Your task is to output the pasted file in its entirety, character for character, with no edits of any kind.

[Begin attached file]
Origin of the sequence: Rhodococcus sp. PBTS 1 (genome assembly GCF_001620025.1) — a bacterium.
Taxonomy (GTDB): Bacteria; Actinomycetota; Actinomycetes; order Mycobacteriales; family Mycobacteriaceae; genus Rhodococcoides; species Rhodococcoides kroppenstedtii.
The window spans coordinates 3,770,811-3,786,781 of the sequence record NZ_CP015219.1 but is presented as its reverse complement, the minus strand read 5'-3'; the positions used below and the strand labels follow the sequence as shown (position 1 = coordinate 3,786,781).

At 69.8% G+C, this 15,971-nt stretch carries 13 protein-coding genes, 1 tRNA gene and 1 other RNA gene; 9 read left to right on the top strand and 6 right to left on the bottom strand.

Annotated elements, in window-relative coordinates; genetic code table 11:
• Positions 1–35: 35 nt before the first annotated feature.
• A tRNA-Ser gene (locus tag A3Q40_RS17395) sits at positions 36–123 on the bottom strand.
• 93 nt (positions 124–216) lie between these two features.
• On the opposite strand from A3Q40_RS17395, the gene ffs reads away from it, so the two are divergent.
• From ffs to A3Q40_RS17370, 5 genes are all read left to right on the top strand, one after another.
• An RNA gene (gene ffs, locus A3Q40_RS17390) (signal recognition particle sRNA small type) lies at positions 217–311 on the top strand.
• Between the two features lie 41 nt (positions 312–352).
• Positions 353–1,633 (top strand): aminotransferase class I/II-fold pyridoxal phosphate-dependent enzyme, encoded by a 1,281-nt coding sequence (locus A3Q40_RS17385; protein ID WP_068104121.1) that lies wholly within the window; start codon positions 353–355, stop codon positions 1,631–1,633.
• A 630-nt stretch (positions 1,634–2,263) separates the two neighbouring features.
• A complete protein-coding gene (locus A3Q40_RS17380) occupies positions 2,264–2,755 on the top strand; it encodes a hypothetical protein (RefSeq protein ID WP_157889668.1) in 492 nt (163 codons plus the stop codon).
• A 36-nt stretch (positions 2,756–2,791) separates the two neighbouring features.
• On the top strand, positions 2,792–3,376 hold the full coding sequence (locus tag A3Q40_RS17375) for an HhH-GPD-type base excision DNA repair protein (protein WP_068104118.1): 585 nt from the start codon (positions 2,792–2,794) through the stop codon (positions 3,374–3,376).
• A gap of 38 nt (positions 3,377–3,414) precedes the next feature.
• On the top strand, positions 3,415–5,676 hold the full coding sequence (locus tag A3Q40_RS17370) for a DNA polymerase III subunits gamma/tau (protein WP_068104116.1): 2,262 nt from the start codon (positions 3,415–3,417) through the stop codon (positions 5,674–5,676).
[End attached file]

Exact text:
Origin of the sequence: Rhodococcus sp. PBTS 1 (genome assembly GCF_001620025.1) — a bacterium.
Taxonomy (GTDB): Bacteria; Actinomycetota; Actinomycetes; order Mycobacteriales; family Mycobacteriaceae; genus Rhodococcoides; species Rhodococcoides kroppenstedtii.
The window spans coordinates 3,770,811-3,786,781 of the sequence record NZ_CP015219.1 but is presented as its reverse complement, the minus strand read 5'-3'; the positions used below and the strand labels follow the sequence as shown (position 1 = coordinate 3,786,781).

At 69.8% G+C, this 15,971-nt stretch carries 13 protein-coding genes, 1 tRNA gene and 1 other RNA gene; 9 read left to right on the top strand and 6 right to left on the bottom strand.

Annotated elements, in window-relative coordinates; genetic code table 11:
• Positions 1–35: 35 nt before the first annotated feature.
• A tRNA-Ser gene (locus tag A3Q40_RS17395) sits at positions 36–123 on the bottom strand.
• 93 nt (positions 124–216) lie between these two features.
• On the opposite strand from A3Q40_RS17395, the gene ffs reads away from it, so the two are divergent.
• From ffs to A3Q40_RS17370, 5 genes are all read left to right on the top strand, one after another.
• An RNA gene (gene ffs, locus A3Q40_RS17390) (signal recognition particle sRNA small type) lies at positions 217–311 on the top strand.
• Between the two features lie 41 nt (positions 312–352).
• Positions 353–1,633 (top strand): aminotransferase class I/II-fold pyridoxal phosphate-dependent enzyme, encoded by a 1,281-nt coding sequence (locus A3Q40_RS17385; protein ID WP_068104121.1) that lies wholly within the window; start codon positions 353–355, stop codon positions 1,631–1,633.
• A 630-nt stretch (positions 1,634–2,263) separates the two neighbouring features.
• A complete protein-coding gene (locus A3Q40_RS17380) occupies positions 2,264–2,755 on the top strand; it encodes a hypothetical protein (RefSeq protein ID WP_157889668.1) in 492 nt (163 codons plus the stop codon).
• A 36-nt stretch (positions 2,756–2,791) separates the two neighbouring features.
• On the top strand, positions 2,792–3,376 hold the full coding sequence (locus tag A3Q40_RS17375) for an HhH-GPD-type base excision DNA repair protein (protein WP_068104118.1): 585 nt from the start codon (positions 2,792–2,794) through the stop codon (positions 3,374–3,376).
• A gap of 38 nt (positions 3,377–3,414) precedes the next feature.
• On the top strand, positions 3,415–5,676 hold the full coding sequence (locus tag A3Q40_RS17370) for a DNA polymerase III subunits gamma/tau (protein WP_068104116.1): 2,262 nt from the start codon (positions 3,415–3,417) through the stop codon (positions 5,674–5,676).